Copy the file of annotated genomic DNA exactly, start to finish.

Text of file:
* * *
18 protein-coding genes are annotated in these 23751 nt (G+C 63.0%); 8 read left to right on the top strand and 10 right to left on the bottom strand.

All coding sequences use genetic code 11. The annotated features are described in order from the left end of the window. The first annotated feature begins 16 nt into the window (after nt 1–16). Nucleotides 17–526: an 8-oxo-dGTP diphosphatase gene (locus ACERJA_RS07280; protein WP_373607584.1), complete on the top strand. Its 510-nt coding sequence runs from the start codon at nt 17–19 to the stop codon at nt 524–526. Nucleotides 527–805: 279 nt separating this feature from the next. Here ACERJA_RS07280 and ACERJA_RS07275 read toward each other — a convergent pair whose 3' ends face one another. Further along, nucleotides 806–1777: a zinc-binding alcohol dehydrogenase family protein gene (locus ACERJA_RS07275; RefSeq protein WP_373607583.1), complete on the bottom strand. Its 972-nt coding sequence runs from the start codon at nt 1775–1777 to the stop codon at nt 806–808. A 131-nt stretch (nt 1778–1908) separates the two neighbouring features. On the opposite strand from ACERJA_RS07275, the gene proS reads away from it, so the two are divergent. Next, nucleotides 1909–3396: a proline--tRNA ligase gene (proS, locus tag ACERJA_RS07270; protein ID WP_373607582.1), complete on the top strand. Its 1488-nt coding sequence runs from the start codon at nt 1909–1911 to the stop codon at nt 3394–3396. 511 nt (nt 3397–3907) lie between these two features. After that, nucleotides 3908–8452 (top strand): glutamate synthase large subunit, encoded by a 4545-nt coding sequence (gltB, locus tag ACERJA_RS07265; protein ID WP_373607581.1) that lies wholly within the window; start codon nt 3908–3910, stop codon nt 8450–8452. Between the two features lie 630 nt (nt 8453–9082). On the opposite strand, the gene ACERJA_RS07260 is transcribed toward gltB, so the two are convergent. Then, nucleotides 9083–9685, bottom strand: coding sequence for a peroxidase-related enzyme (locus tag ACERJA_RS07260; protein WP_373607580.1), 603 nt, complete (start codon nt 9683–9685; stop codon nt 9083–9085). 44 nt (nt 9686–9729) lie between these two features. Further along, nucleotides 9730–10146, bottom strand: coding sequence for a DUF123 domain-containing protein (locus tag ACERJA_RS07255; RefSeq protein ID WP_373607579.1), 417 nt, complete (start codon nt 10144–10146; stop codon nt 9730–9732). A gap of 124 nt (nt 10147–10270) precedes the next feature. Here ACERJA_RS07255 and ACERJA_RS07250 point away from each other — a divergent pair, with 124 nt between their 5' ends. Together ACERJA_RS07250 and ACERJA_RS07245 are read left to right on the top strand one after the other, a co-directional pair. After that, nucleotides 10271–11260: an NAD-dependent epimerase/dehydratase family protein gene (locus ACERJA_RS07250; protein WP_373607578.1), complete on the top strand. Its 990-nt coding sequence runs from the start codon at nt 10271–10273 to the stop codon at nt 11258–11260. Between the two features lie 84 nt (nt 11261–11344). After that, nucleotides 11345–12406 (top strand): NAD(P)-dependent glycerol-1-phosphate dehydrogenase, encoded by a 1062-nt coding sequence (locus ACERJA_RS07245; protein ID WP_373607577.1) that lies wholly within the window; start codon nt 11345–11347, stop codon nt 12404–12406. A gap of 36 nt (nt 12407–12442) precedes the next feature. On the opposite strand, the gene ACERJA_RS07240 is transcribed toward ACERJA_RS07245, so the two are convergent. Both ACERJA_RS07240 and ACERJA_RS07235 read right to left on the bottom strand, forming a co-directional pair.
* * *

18 protein-coding genes are annotated in these 23751 nt (G+C 63.0%); 8 read left to right on the top strand and 10 right to left on the bottom strand.

All coding sequences use genetic code 11. The annotated features are described in order from the left end of the window. The first annotated feature begins 16 nt into the window (after nt 1–16). Nucleotides 17–526: an 8-oxo-dGTP diphosphatase gene (locus ACERJA_RS07280; protein WP_373607584.1), complete on the top strand. Its 510-nt coding sequence runs from the start codon at nt 17–19 to the stop codon at nt 524–526. Nucleotides 527–805: 279 nt separating this feature from the next. Here ACERJA_RS07280 and ACERJA_RS07275 read toward each other — a convergent pair whose 3' ends face one another. Further along, nucleotides 806–1777: a zinc-binding alcohol dehydrogenase family protein gene (locus ACERJA_RS07275; RefSeq protein WP_373607583.1), complete on the bottom strand. Its 972-nt coding sequence runs from the start codon at nt 1775–1777 to the stop codon at nt 806–808. A 131-nt stretch (nt 1778–1908) separates the two neighbouring features. On the opposite strand from ACERJA_RS07275, the gene proS reads away from it, so the two are divergent. Next, nucleotides 1909–3396: a proline--tRNA ligase gene (proS, locus tag ACERJA_RS07270; protein ID WP_373607582.1), complete on the top strand. Its 1488-nt coding sequence runs from the start codon at nt 1909–1911 to the stop codon at nt 3394–3396. 511 nt (nt 3397–3907) lie between these two features. After that, nucleotides 3908–8452 (top strand): glutamate synthase large subunit, encoded by a 4545-nt coding sequence (gltB, locus tag ACERJA_RS07265; protein ID WP_373607581.1) that lies wholly within the window; start codon nt 3908–3910, stop codon nt 8450–8452. Between the two features lie 630 nt (nt 8453–9082). On the opposite strand, the gene ACERJA_RS07260 is transcribed toward gltB, so the two are convergent. Then, nucleotides 9083–9685, bottom strand: coding sequence for a peroxidase-related enzyme (locus tag ACERJA_RS07260; protein WP_373607580.1), 603 nt, complete (start codon nt 9683–9685; stop codon nt 9083–9085). 44 nt (nt 9686–9729) lie between these two features. Further along, nucleotides 9730–10146, bottom strand: coding sequence for a DUF123 domain-containing protein (locus tag ACERJA_RS07255; RefSeq protein ID WP_373607579.1), 417 nt, complete (start codon nt 10144–10146; stop codon nt 9730–9732). A gap of 124 nt (nt 10147–10270) precedes the next feature. Here ACERJA_RS07255 and ACERJA_RS07250 point away from each other — a divergent pair, with 124 nt between their 5' ends. Together ACERJA_RS07250 and ACERJA_RS07245 are read left to right on the top strand one after the other, a co-directional pair. After that, nucleotides 10271–11260: an NAD-dependent epimerase/dehydratase family protein gene (locus ACERJA_RS07250; protein WP_373607578.1), complete on the top strand. Its 990-nt coding sequence runs from the start codon at nt 10271–10273 to the stop codon at nt 11258–11260. Between the two features lie 84 nt (nt 11261–11344). After that, nucleotides 11345–12406 (top strand): NAD(P)-dependent glycerol-1-phosphate dehydrogenase, encoded by a 1062-nt coding sequence (locus ACERJA_RS07245; protein ID WP_373607577.1) that lies wholly within the window; start codon nt 11345–11347, stop codon nt 12404–12406. A gap of 36 nt (nt 12407–12442) precedes the next feature. On the opposite strand, the gene ACERJA_RS07240 is transcribed toward ACERJA_RS07245, so the two are convergent. Both ACERJA_RS07240 and ACERJA_RS07235 read right to left on the bottom strand, forming a co-directional pair.